Given that it occupies a space on Savile Row, Anderson & Sheppard is best known for its exemplary tailoring. However, the heritage firm also produces a fine take on the safari jacket. Made from military-esque cotton drill and coming with 15 pockets as standard – including two iPad-sized interior pockets – it’s perhaps the handiest garment you could own. Forget luggage, just get yourself one of these.
Sure, because of its butter-soft lambskin construction and silk lining, the all-leather ‘Saharienne’ jacket by Saint Laurent would be useless in an actual safari – but just look at it. An ultra luxurious take on the design Yves himself backed in the 1960s, this is the French label at its best: classic, louche and incredibly desirable.
Marks & Spencer
Trust Marks & Spencer to come up with a safari jacket that both ticks all the design boxes and doesn’t offend your wallet. The British high street retailer has put its own spin on the classic piece, choosing to forgo the belt and instead add a couple of buttoned rear vents. So, whether you mount a horse in the desert or a motorcycle in the city, your jacket won’t scrunch up when you sit down.
Sitting somewhere in between Barbour’s signature waxed outerwear and the British brand’s motorcycle styles, this four pocket cotton design is an ideal modern update on the safari jacket. The drawstring waist provides a customisable fit, while a zip-and-button closure, coupled with a buttoned throat latch ensure that when the weather turns sour, it’ll be a useful ally.
The History Of The Safari Jacket
Picture the late 19th-century British soldiers of the Boer War, tramping across the plains of South Africa, unable to find their enemy – engaged as they were in this new, ungentlemanly form of warfare known as ‘guerilla’. Of course, it didn’t help that the British soldiers wore tunics in red, and the Afrikaners – appreciating the advantage of blending into the landscape – wore khaki.
Officers in British high command thought they were on to something – and shortly after came the first British military dress to make a step towards the palette of beiges, dun browns and olive drabs still used today. The resulting attire – a four-pocket field jacket in khaki – would by turns be adopted by hunters, who likewise needed to be less visible to their prey.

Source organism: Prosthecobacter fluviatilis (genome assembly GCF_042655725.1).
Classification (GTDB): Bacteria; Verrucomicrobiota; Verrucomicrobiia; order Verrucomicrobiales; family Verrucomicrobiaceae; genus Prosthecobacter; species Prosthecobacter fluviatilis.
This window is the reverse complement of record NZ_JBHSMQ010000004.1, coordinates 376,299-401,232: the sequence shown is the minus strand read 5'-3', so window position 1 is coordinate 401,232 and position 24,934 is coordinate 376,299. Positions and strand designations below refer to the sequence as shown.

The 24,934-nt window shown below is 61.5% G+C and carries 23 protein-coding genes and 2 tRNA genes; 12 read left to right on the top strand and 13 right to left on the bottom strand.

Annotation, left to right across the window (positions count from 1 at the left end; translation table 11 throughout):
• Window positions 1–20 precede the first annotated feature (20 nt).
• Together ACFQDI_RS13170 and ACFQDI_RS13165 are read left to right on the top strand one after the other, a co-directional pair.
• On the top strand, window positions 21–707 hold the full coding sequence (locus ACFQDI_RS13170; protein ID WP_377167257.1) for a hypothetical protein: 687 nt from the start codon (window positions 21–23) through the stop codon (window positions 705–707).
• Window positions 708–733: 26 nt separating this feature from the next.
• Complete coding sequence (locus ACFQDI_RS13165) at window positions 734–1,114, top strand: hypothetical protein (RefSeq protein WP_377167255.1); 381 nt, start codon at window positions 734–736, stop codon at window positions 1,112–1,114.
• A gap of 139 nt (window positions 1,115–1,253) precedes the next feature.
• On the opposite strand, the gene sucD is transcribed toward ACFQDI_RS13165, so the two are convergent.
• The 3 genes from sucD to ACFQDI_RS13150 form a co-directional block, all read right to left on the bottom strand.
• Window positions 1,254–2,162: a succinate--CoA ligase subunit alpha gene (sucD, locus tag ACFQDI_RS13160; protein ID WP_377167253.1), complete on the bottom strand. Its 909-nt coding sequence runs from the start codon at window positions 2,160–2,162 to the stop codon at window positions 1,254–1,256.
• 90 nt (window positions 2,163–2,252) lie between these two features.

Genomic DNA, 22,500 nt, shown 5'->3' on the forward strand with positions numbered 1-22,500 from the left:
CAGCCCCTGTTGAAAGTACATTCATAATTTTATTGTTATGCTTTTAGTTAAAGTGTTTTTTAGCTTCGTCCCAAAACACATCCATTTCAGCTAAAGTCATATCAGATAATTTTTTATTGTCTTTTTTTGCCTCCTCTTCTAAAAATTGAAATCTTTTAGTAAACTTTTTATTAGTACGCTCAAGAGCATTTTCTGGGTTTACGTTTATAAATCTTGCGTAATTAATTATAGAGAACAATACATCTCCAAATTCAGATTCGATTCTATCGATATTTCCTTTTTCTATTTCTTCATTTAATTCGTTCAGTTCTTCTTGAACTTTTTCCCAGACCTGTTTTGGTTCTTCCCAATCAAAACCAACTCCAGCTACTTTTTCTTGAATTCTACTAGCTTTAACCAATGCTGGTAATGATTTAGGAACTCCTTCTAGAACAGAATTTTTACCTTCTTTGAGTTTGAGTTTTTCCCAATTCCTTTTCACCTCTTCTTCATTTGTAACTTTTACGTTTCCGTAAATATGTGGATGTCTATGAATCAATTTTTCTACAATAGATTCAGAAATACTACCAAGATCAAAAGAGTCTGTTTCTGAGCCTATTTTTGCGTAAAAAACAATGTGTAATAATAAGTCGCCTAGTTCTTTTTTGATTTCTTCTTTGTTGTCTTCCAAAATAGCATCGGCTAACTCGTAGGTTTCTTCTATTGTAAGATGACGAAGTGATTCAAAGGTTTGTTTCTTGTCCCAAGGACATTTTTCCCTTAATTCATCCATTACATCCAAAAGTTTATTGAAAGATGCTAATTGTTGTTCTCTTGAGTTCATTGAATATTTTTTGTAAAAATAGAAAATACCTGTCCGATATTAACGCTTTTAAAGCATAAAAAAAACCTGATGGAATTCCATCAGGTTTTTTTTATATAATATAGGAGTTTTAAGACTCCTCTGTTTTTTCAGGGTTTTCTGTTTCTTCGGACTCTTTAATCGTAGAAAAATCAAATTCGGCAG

Military officers during the Second Boer War wearing safari jackets
Indeed, the so-called safari jacket was born, and it would remain a specialist item – worn by hunters and trackers including diehard-killers-of-anything-that-moved Ernest Hemingway and Teddy Roosevelt. Although versions of the safari jacket were re-adopted for both the British and German forces fighting in Africa during World War Two, it was typically only worn on safari and would have looked mightily out of place anywhere else up until the mid-1950s.
This was an idea underscored by Hollywood. From the 1930s, the film machine decided the perceived exoticism of the Great Continent was ripe for the next spate of romantic, action-packed movies, with the likes of Clark Gable donning safari jackets on screen. Out came The Road to Zanzibar (1941), Mogambo (1953), Safari (1956), Hatari! (1962), onwards to the likes of Clint Eastwood in White Hunter Black Heart (1990) – by which time the safari jacket had arguably lapsed into ‘central casting’ territory.
The safari jacket has appeared in many films including on Clark Gable in Mogambo (1953)
But not before making its forays into fashion. In the movies – especially during that busy run of the 1960s – the safari jacket was typically worn with plenty of dust and sweat, perhaps a rakish neckerchief, baggy shorts and maybe a pith helmet. Take away the perspiration, however, and the safari jacket was recognised for its practicality for city life.
In India – inspired by the climate again – it became the local answer to the business suit. This was in part why Roger Moore wore a safari jacket in Octopussy (1983), partly set as it is in India. But then Moore, as James Bond, also wore one for the private islands scenes of The Man with the Golden Gun (1974) and Moonraker (1979).
But then Moore, or his wardrobe team, was ahead of the times: he wore a safari jacket in ‘The Saint’. This wasn’t just before Bond, it was before the other Saint too. It was the designers Ted Lapidus and Yves Saint Laurent who really gave the safari jacket a fashion overhaul.
Yves Saint Laurent is credited with making the safari jacket a fashion item
The former introduced his take on the jacket in the mid-1960s, while the latter seemingly stole all the glory – or just got the timing right – after first showing his take on it in 1967, though it was a one-off made for a Vogue story on him the following year that made it a cult item for the times. And it’s never looked back since.